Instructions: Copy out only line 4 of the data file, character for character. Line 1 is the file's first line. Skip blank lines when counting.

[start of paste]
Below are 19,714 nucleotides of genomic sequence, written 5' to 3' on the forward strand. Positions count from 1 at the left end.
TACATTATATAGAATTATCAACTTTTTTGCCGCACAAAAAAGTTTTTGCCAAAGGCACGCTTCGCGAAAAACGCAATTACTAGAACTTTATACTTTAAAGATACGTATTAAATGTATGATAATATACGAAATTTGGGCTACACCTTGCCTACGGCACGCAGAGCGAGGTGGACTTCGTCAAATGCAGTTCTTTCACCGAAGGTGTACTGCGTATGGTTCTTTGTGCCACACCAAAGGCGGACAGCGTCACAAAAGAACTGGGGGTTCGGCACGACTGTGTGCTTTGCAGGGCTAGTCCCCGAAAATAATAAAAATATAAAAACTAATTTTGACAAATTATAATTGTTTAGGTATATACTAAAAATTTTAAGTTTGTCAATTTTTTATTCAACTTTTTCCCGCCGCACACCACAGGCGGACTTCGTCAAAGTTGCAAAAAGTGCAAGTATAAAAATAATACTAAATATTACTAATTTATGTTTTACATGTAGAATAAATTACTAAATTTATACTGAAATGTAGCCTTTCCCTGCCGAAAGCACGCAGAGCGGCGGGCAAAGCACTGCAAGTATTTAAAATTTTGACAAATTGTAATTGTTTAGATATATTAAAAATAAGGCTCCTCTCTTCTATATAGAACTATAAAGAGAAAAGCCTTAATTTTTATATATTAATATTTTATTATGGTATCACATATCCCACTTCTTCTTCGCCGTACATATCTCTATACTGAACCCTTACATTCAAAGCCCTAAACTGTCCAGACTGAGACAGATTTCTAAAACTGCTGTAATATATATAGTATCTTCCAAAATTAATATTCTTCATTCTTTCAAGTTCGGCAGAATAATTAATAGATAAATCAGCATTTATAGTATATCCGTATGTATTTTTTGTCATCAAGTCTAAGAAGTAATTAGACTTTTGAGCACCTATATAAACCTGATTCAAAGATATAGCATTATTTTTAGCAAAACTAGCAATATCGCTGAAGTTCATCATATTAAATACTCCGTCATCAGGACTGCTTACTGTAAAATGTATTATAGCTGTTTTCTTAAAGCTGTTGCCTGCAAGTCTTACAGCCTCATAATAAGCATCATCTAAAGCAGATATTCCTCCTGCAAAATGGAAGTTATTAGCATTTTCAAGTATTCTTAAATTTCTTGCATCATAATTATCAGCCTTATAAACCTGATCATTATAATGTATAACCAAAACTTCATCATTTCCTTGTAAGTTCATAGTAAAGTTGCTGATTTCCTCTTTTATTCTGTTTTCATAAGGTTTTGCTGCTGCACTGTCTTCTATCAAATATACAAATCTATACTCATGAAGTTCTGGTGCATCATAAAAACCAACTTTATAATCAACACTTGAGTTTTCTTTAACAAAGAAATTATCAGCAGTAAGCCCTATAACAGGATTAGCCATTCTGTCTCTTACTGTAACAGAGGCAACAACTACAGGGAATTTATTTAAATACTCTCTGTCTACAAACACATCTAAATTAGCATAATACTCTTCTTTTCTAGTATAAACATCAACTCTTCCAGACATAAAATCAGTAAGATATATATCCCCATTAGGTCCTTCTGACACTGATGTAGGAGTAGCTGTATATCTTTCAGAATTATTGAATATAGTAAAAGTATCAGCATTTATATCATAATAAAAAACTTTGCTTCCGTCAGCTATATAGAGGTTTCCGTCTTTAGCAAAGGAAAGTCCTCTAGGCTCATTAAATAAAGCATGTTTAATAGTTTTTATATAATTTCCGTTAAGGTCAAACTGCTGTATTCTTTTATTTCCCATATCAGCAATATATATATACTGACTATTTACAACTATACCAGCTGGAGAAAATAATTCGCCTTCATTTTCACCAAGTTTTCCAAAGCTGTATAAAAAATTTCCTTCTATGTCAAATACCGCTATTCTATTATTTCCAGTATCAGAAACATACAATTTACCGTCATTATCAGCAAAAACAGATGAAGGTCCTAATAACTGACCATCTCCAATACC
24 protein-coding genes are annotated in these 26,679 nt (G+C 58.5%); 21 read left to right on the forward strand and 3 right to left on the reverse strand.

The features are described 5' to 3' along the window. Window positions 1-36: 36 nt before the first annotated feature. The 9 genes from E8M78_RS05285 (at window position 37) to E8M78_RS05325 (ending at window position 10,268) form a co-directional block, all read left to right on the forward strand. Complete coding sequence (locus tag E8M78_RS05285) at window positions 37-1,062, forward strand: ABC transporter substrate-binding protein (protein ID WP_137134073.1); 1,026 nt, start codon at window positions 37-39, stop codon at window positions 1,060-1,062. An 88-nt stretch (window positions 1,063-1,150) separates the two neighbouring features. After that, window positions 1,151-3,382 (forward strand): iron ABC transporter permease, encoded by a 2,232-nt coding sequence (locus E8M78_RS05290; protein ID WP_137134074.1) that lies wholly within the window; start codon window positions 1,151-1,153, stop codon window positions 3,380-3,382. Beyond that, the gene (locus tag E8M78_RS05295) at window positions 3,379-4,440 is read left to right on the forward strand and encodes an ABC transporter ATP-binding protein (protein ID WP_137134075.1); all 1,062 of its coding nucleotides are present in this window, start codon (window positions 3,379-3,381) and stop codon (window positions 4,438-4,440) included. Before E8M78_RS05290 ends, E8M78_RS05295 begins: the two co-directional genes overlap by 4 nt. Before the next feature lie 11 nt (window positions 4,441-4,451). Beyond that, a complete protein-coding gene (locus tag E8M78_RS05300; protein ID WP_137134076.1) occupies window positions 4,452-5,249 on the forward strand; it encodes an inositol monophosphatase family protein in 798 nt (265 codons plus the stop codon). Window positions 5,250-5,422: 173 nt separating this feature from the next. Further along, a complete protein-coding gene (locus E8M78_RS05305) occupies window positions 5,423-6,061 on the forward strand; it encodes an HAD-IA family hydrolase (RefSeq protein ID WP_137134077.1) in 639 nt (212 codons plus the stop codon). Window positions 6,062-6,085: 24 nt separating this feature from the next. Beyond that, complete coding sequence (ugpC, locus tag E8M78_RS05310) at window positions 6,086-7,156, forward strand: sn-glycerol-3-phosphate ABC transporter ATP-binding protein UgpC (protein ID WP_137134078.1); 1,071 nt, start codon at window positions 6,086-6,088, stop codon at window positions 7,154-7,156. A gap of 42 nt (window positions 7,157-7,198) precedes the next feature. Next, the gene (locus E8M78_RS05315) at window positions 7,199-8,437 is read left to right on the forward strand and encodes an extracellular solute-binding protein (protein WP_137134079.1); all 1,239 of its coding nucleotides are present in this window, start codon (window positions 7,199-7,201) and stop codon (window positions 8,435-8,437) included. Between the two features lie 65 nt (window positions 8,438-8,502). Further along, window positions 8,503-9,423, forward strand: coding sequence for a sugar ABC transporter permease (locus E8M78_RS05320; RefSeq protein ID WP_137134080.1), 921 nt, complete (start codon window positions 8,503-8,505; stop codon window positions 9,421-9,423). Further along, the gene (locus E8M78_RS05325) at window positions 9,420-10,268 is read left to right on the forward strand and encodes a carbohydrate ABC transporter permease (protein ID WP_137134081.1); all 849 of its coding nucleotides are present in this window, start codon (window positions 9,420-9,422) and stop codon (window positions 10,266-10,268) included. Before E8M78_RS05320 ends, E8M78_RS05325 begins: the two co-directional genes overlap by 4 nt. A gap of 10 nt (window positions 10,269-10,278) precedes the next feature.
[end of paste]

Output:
The features are described 5' to 3' along the window. Window positions 1-36: 36 nt before the first annotated feature. The 9 genes from E8M78_RS05285 (at window position 37) to E8M78_RS05325 (ending at window position 10,268) form a co-directional block, all read left to right on the forward strand. Complete coding sequence (locus tag E8M78_RS05285) at window positions 37-1,062, forward strand: ABC transporter substrate-binding protein (protein ID WP_137134073.1); 1,026 nt, start codon at window positions 37-39, stop codon at window positions 1,060-1,062. An 88-nt stretch (window positions 1,063-1,150) separates the two neighbouring features. After that, window positions 1,151-3,382 (forward strand): iron ABC transporter permease, encoded by a 2,232-nt coding sequence (locus E8M78_RS05290; protein ID WP_137134074.1) that lies wholly within the window; start codon window positions 1,151-1,153, stop codon window positions 3,380-3,382. Beyond that, the gene (locus tag E8M78_RS05295) at window positions 3,379-4,440 is read left to right on the forward strand and encodes an ABC transporter ATP-binding protein (protein ID WP_137134075.1); all 1,062 of its coding nucleotides are present in this window, start codon (window positions 3,379-3,381) and stop codon (window positions 4,438-4,440) included. Before E8M78_RS05290 ends, E8M78_RS05295 begins: the two co-directional genes overlap by 4 nt. Before the next feature lie 11 nt (window positions 4,441-4,451). Beyond that, a complete protein-coding gene (locus tag E8M78_RS05300; protein ID WP_137134076.1) occupies window positions 4,452-5,249 on the forward strand; it encodes an inositol monophosphatase family protein in 798 nt (265 codons plus the stop codon). Window positions 5,250-5,422: 173 nt separating this feature from the next. Further along, a complete protein-coding gene (locus E8M78_RS05305) occupies window positions 5,423-6,061 on the forward strand; it encodes an HAD-IA family hydrolase (RefSeq protein ID WP_137134077.1) in 639 nt (212 codons plus the stop codon). Window positions 6,062-6,085: 24 nt separating this feature from the next. Beyond that, complete coding sequence (ugpC, locus tag E8M78_RS05310) at window positions 6,086-7,156, forward strand: sn-glycerol-3-phosphate ABC transporter ATP-binding protein UgpC (protein ID WP_137134078.1); 1,071 nt, start codon at window positions 6,086-6,088, stop codon at window positions 7,154-7,156. A gap of 42 nt (window positions 7,157-7,198) precedes the next feature. Next, the gene (locus E8M78_RS05315) at window positions 7,199-8,437 is read left to right on the forward strand and encodes an extracellular solute-binding protein (protein WP_137134079.1); all 1,239 of its coding nucleotides are present in this window, start codon (window positions 7,199-7,201) and stop codon (window positions 8,435-8,437) included. Between the two features lie 65 nt (window positions 8,438-8,502). Further along, window positions 8,503-9,423, forward strand: coding sequence for a sugar ABC transporter permease (locus E8M78_RS05320; RefSeq protein ID WP_137134080.1), 921 nt, complete (start codon window positions 8,503-8,505; stop codon window positions 9,421-9,423). Further along, the gene (locus E8M78_RS05325) at window positions 9,420-10,268 is read left to right on the forward strand and encodes a carbohydrate ABC transporter permease (protein ID WP_137134081.1); all 849 of its coding nucleotides are present in this window, start codon (window positions 9,420-9,422) and stop codon (window positions 10,266-10,268) included. Before E8M78_RS05320 ends, E8M78_RS05325 begins: the two co-directional genes overlap by 4 nt. A gap of 10 nt (window positions 10,269-10,278) precedes the next feature.